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Encrypted file systems
Some more thoughts on encrypted file system design criteria.
A wish list:
- Choice of secret key encryption algorithms (IDEA, 3DES, MDC, Blowfish)
- Multiple architectures (MSDOS, Win31, Win95, WinNT, Unix, Mac)
- High performance (hand optimised assembler for each architecture)
- Ability to chain algorithms (IDEA and then 3DES for example)
- Possible to have encrypted file systems on separate partitions, or
- Encrypted file system located in a file in another file system
(much like DOS stacker drives) this is an ease of use criteria -- I
suspect re-partitioning drives would put off many potential users.
- Ease of use. Graphical user interface for setup and administration
functions, with a very simple set of configurations options
displayed by default, with more advanced configuration options
available in "expert" mode.
- All directory and FAT information should be encrypted, so that
it is not possible to discover even number of files, or percentage
of disk used without the key
- Facility for duress key, with the real data hidden in the unused
space of the first encrypted drive. To increase the plausible
deniability all unused blocks within a file system should be filled
with garbage, so that it is not possible to tell if there is more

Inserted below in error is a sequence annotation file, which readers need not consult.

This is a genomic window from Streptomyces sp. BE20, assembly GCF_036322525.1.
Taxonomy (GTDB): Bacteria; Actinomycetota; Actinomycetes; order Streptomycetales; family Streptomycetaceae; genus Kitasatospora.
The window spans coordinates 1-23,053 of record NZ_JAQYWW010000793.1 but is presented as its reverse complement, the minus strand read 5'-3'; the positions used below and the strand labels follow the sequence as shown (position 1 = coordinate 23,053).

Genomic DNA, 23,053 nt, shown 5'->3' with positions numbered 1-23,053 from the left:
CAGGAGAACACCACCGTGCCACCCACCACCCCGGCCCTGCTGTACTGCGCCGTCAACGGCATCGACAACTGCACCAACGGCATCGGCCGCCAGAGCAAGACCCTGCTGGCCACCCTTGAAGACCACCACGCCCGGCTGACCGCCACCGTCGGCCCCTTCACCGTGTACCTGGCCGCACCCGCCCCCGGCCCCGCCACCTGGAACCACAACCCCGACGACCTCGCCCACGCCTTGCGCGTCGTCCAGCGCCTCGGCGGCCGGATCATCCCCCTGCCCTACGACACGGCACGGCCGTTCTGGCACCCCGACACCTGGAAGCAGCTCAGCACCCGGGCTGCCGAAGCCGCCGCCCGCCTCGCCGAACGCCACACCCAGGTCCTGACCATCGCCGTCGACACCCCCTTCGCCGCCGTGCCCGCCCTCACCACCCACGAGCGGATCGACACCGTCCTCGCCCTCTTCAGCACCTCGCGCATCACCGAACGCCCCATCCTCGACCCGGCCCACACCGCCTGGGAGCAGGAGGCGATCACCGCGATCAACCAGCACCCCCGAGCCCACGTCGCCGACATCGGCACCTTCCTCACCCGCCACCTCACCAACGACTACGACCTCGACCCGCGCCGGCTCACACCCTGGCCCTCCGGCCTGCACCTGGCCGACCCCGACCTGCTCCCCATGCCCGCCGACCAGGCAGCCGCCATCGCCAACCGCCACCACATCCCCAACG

- File system steganographically hidden in files on another file
system (encrypted or not). Support for a wide selection of file
formats (Aiff, Wave, Midi, JPEG, GIF, RGB, MPEG).
- Ability to use stegoed file system in files on an unencrypted
file system, and boot from a floppy to access stegoed file system,
with no other traces left on hard disk.
Thought for the day: the main barrier for a Chinese dissident to using
such software is that being caught with a boot floppy with the
software for a stegoed drive would be dangerous. What would solve
this would be if Microsoft, Apple, UNIX vendors, Slackware linux
included this functionality (or this software itself as useful
freeware included with the CD distribution) in their respective O/Ses
as non-optional modules -- that is you get the software installed
whether you want it or not. If everyone has the software, mere
possesion of the software no longer is a problem.
Throw in a few useful utilities, like a steganographic interface to
anonymous remailers, the address of a few ftp/www by email services,
and you have a system with interesting possibilities.
To improve the national security of the US, the NSA should be dropping
CDs with such software (much like war-time propoganda leaflets air
dropped) on undemocratic countries with poor human rights records.
Instead they expend their efforts on ITAR...